Lodge, in a very deliberate contrast to the writing of his subject, invites us to contemplate the author without such demurrals. We see James in the bath, his round stomach “a little pink island.” Lodge is quite insistent on the existence of James’s bowels, which complain audibly and refuse to work. He also depicts a James who is as constrained as he is enabled by his facility with the English language. This is a man who tortures himself for the right form of words when composing a telegram, who stutters and is tongue-tied when embarrassed. It is the man who Edith Wharton described when she recollected how James was unable to make himself understood when asking a Londoner for directions. According to Wharton, after James had stopped this pedestrian and delivered a long, rambling request for help with many parentheses and subordinate clauses, Wharton lost patience and insisted he just ask for the King’s Road. “Ah -? The King’s Road? Just so!” said James. “Quite right! Can you, as a matter of fact, my good man, tell us where, in relation to our present position, the King’s road exactly is?” To which the old man James had accosted replied, “Ye’re in it!”
To anyone who has struggled with the less successful products of James’s later career, or with his unbearable Prefaces to the New York Editions of his novels, Lodge’s portrait of the author as a man occasionally baffled by the complexity of his own language is entirely convincing. Lodge understands a writer’s often strained relationship to his medium. What qualifies an author for one literary form can exclude him from other areas of endeavor.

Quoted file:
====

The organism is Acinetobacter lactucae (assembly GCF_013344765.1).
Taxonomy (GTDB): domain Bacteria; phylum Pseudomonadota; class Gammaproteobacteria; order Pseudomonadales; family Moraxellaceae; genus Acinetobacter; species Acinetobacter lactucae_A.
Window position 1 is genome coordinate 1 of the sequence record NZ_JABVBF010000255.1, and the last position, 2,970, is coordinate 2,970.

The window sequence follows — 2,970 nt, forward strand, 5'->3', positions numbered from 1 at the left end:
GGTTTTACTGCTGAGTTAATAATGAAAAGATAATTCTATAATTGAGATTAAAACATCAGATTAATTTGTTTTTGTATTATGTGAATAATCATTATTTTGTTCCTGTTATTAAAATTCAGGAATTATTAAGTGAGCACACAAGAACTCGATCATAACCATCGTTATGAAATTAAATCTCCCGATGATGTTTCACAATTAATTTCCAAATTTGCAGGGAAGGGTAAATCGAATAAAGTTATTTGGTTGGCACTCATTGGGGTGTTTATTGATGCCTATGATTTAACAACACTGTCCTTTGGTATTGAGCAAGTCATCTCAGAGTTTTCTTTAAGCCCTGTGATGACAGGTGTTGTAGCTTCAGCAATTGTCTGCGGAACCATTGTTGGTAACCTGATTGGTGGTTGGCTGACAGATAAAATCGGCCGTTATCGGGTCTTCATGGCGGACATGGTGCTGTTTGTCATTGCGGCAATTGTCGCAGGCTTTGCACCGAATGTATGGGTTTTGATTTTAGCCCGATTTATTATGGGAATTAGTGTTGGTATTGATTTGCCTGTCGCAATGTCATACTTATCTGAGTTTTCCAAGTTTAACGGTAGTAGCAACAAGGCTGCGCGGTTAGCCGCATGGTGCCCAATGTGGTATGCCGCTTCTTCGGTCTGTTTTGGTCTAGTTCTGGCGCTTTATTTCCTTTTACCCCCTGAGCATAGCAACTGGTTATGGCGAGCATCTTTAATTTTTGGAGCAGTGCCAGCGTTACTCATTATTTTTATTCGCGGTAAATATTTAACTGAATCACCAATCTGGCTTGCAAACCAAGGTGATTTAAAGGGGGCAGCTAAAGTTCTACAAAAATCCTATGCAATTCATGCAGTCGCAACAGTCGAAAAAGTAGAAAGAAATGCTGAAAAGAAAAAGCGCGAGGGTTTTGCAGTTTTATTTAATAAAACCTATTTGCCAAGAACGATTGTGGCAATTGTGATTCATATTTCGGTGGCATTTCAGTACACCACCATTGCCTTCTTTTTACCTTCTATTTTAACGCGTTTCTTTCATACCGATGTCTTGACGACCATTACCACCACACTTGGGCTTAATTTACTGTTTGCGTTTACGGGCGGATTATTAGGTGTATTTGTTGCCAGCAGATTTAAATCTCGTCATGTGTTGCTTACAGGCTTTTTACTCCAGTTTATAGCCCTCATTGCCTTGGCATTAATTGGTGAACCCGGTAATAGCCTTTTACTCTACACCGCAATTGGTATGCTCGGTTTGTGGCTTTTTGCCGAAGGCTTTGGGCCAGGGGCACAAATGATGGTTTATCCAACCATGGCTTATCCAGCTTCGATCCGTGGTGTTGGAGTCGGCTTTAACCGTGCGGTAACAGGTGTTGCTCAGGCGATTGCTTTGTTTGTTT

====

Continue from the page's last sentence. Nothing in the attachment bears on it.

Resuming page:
Of all the ugly facts of life insisted on by Lodge, the most important is money. In this regard, the book tells us a less rarefied story than that of an author struggling towards the “high style” of his later years: it gives us the tale of a man learning not to envy his friend’s good fortune. While James contorts himself as he tries to squeeze his capacious mind into the narrow confines of the stage, his friend, the illustrator George Du Maurier, pens a runaway bestseller. Ironically, that book, Trilby, now only survives as an object of academic interest. (Incidentally, it is the source for two words that have entered the language—Svengali and the trilby hat.) But in the year of its publication, Trilby sold more copies than had the entire works of Henry James. The friendship between the two men survived James’s jealousy, and their relationship is touchingly recreated here with a degree of delicacy equal to Lodge’s impressive erudition. To some readers, this moral success of James’s will seem a greater triumph than the recherché elegance of his late work.
Lodge came to prominence in the 1960s writing novels of a type that became fashionable when England was still trying to emerge from the postwar doldrums of the ‘50s. They featured modern provincial settings, a simple elegance of style and down-to-earth sentiments. Given the type of writer that he is, it was natural for Lodge to find that behind the Master’s story is the more fascinating one of the man. Lodge has taken a gamble in writing about a historical figure, but he has approached his subject in a way typical of his previous books. Like James, he must write as he can. Thankfully, the result is that Henry James is rendered as a breathing—and, yes, belching and farting—human being, a character of striking and thought-provoking solidity.